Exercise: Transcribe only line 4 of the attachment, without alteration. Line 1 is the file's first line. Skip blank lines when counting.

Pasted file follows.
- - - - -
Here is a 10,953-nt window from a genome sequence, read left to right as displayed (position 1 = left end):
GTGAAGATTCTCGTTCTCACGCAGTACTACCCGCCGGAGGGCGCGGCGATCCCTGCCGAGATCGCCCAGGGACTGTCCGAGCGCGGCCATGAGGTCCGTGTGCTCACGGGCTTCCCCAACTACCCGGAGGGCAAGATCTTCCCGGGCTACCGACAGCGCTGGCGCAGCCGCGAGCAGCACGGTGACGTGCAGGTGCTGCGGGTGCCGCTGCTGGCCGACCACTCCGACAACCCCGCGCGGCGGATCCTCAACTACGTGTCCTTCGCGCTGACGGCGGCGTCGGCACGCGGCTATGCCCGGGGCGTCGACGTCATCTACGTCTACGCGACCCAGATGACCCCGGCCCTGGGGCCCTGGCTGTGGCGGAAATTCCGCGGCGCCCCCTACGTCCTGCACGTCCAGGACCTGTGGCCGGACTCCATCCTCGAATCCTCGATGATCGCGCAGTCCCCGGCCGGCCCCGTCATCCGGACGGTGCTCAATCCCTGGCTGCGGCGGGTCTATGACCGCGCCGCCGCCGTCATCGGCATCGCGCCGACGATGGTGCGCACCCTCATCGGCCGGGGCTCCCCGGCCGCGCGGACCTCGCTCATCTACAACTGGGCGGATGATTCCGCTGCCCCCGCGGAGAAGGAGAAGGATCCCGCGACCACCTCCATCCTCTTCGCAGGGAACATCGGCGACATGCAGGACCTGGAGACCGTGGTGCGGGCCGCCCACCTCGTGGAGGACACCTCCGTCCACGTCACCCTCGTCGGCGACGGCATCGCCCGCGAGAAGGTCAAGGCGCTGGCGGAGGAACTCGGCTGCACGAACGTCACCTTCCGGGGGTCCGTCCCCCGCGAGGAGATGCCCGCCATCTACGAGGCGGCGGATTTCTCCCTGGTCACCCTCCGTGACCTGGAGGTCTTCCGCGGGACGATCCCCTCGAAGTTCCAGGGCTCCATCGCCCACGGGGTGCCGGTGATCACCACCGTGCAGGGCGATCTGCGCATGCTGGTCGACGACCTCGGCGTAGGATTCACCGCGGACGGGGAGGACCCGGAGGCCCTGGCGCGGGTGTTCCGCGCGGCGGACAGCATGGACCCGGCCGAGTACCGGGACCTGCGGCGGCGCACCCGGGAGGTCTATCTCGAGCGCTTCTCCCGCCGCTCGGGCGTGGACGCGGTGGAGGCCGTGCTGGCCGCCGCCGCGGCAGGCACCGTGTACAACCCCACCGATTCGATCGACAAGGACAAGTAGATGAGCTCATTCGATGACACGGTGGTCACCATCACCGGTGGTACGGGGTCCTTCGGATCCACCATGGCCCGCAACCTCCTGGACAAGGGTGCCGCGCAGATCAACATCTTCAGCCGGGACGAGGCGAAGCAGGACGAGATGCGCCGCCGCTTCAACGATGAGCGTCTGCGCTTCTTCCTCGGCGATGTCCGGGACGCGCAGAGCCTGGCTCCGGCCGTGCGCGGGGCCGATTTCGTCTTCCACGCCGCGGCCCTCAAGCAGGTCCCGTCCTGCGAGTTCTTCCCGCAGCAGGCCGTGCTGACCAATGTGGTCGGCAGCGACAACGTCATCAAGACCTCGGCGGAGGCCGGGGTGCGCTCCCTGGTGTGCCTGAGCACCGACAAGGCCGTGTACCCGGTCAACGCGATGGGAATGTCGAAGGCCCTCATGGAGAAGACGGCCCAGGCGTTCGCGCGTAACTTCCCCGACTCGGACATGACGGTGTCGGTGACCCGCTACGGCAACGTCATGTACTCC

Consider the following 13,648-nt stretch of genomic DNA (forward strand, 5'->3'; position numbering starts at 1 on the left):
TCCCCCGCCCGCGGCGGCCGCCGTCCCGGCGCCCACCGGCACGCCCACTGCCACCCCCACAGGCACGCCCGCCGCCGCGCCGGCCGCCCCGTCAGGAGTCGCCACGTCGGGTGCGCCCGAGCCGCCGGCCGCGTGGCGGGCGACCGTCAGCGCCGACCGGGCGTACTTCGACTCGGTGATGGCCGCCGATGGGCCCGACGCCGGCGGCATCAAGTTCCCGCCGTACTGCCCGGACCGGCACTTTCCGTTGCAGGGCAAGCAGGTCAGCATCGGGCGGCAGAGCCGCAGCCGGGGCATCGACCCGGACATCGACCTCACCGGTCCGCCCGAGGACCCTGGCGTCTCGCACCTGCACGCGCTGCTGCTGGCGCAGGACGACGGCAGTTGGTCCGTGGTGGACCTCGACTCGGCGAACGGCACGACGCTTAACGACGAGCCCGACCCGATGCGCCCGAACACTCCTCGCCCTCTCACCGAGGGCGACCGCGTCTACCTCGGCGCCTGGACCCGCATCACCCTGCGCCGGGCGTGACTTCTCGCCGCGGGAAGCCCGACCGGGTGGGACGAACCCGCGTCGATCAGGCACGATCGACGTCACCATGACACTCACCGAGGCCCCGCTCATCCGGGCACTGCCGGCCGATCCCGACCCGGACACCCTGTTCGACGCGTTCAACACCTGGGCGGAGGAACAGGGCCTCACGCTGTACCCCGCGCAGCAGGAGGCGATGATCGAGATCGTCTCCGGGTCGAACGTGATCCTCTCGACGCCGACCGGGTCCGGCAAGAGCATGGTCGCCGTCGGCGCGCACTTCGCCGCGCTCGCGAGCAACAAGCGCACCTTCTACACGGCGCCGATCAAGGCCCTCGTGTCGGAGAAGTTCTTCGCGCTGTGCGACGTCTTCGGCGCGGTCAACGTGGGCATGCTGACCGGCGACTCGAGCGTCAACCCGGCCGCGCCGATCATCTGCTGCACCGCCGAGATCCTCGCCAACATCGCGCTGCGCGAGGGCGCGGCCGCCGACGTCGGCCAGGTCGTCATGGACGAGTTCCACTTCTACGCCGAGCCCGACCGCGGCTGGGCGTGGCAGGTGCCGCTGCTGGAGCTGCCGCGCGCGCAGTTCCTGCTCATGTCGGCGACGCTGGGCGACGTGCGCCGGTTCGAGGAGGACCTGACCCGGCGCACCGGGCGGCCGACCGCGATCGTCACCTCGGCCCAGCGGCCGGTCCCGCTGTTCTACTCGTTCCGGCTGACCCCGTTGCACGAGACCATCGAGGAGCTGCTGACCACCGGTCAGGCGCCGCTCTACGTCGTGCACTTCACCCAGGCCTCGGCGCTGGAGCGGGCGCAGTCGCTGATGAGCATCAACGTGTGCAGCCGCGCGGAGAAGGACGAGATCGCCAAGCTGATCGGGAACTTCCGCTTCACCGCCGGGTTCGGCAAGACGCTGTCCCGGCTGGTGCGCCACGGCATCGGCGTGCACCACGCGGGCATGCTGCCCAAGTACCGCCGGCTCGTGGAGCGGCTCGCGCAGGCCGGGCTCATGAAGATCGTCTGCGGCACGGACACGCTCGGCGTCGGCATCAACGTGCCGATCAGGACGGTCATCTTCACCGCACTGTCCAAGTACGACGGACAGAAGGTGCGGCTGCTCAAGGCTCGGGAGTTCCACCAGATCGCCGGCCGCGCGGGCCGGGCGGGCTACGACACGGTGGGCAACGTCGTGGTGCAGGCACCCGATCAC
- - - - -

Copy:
TCCCCCGCCCGCGGCGGCCGCCGTCCCGGCGCCCACCGGCACGCCCACTGCCACCCCCACAGGCACGCCCGCCGCCGCGCCGGCCGCCCCGTCAGGAGTCGCCACGTCGGGTGCGCCCGAGCCGCCGGCCGCGTGGCGGGCGACCGTCAGCGCCGACCGGGCGTACTTCGACTCGGTGATGGCCGCCGATGGGCCCGACGCCGGCGGCATCAAGTTCCCGCCGTACTGCCCGGACCGGCACTTTCCGTTGCAGGGCAAGCAGGTCAGCATCGGGCGGCAGAGCCGCAGCCGGGGCATCGACCCGGACATCGACCTCACCGGTCCGCCCGAGGACCCTGGCGTCTCGCACCTGCACGCGCTGCTGCTGGCGCAGGACGACGGCAGTTGGTCCGTGGTGGACCTCGACTCGGCGAACGGCACGACGCTTAACGACGAGCCCGACCCGATGCGCCCGAACACTCCTCGCCCTCTCACCGAGGGCGACCGCGTCTACCTCGGCGCCTGGACCCGCATCACCCTGCGCCGGGCGTGACTTCTCGCCGCGGGAAGCCCGACCGGGTGGGACGAACCCGCGTCGATCAGGCACGATCGACGTCACCATGACACTCACCGAGGCCCCGCTCATCCGGGCACTGCCGGCCGATCCCGACCCGGACACCCTGTTCGACGCGTTCAACACCTGGGCGGAGGAACAGGGCCTCACGCTGTACCCCGCGCAGCAGGAGGCGATGATCGAGATCGTCTCCGGGTCGAACGTGATCCTCTCGACGCCGACCGGGTCCGGCAAGAGCATGGTCGCCGTCGGCGCGCACTTCGCCGCGCTCGCGAGCAACAAGCGCACCTTCTACACGGCGCCGATCAAGGCCCTCGTGTCGGAGAAGTTCTTCGCGCTGTGCGACGTCTTCGGCGCGGTCAACGTGGGCATGCTGACCGGCGACTCGAGCGTCAACCCGGCCGCGCCGATCATCTGCTGCACCGCCGAGATCCTCGCCAACATCGCGCTGCGCGAGGGCGCGGCCGCCGACGTCGGCCAGGTCGTCATGGACGAGTTCCACTTCTACGCCGAGCCCGACCGCGGCTGGGCGTGGCAGGTGCCGCTGCTGGAGCTGCCGCGCGCGCAGTTCCTGCTCATGTCGGCGACGCTGGGCGACGTGCGCCGGTTCGAGGAGGACCTGACCCGGCGCACCGGGCGGCCGACCGCGATCGTCACCTCGGCCCAGCGGCCGGTCCCGCTGTTCTACTCGTTCCGGCTGACCCCGTTGCACGAGACCATCGAGGAGCTGCTGACCACCGGTCAGGCGCCGCTCTACGTCGTGCACTTCACCCAGGCCTCGGCGCTGGAGCGGGCGCAGTCGCTGATGAGCATCAACGTGTGCAGCCGCGCGGAGAAGGACGAGATCGCCAAGCTGATCGGGAACTTCCGCTTCACCGCCGGGTTCGGCAAGACGCTGTCCCGGCTGGTGCGCCACGGCATCGGCGTGCACCACGCGGGCATGCTGCCCAAGTACCGCCGGCTCGTGGAGCGGCTCGCGCAGGCCGGGCTCATGAAGATCGTCTGCGGCACGGACACGCTCGGCGTCGGCATCAACGTGCCGATCAGGACGGTCATCTTCACCGCACTGTCCAAGTACGACGGACAGAAGGTGCGGCTGCTCAAGGCTCGGGAGTTCCACCAGATCGCCGGCCGCGCGGGCCGGGCGGGCTACGACACGGTGGGCAACGTCGTGGTGCAGGCACCCGATCAC